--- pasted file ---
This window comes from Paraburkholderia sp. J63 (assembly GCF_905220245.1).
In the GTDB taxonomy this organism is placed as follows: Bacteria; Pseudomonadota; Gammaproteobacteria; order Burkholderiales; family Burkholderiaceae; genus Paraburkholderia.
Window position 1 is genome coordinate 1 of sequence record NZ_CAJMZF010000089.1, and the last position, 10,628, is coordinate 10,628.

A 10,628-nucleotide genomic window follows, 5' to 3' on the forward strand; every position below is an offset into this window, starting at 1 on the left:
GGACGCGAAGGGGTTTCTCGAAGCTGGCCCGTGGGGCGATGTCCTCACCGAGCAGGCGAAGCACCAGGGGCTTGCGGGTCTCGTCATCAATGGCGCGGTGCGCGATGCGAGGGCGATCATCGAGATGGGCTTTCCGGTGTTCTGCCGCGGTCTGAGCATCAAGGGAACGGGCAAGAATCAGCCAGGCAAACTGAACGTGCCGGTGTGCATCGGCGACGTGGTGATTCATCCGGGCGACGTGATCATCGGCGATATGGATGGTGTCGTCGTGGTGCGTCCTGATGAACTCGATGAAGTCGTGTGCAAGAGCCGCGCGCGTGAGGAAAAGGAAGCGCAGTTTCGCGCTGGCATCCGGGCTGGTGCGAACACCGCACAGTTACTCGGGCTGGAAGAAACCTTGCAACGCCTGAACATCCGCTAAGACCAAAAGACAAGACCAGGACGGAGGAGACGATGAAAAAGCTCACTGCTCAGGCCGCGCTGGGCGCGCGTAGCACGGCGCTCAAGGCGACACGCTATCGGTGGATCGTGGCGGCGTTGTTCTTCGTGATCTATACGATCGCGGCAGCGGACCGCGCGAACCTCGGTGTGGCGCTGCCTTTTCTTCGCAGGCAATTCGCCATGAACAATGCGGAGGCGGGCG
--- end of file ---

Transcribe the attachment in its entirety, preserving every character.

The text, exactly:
This window comes from Paraburkholderia sp. J63 (assembly GCF_905220245.1).
In the GTDB taxonomy this organism is placed as follows: Bacteria; Pseudomonadota; Gammaproteobacteria; order Burkholderiales; family Burkholderiaceae; genus Paraburkholderia.
Window position 1 is genome coordinate 1 of sequence record NZ_CAJMZF010000089.1, and the last position, 10,628, is coordinate 10,628.

A 10,628-nucleotide genomic window follows, 5' to 3' on the forward strand; every position below is an offset into this window, starting at 1 on the left:
GGACGCGAAGGGGTTTCTCGAAGCTGGCCCGTGGGGCGATGTCCTCACCGAGCAGGCGAAGCACCAGGGGCTTGCGGGTCTCGTCATCAATGGCGCGGTGCGCGATGCGAGGGCGATCATCGAGATGGGCTTTCCGGTGTTCTGCCGCGGTCTGAGCATCAAGGGAACGGGCAAGAATCAGCCAGGCAAACTGAACGTGCCGGTGTGCATCGGCGACGTGGTGATTCATCCGGGCGACGTGATCATCGGCGATATGGATGGTGTCGTCGTGGTGCGTCCTGATGAACTCGATGAAGTCGTGTGCAAGAGCCGCGCGCGTGAGGAAAAGGAAGCGCAGTTTCGCGCTGGCATCCGGGCTGGTGCGAACACCGCACAGTTACTCGGGCTGGAAGAAACCTTGCAACGCCTGAACATCCGCTAAGACCAAAAGACAAGACCAGGACGGAGGAGACGATGAAAAAGCTCACTGCTCAGGCCGCGCTGGGCGCGCGTAGCACGGCGCTCAAGGCGACACGCTATCGGTGGATCGTGGCGGCGTTGTTCTTCGTGATCTATACGATCGCGGCAGCGGACCGCGCGAACCTCGGTGTGGCGCTGCCTTTTCTTCGCAGGCAATTCGCCATGAACAATGCGGAGGCGGGCG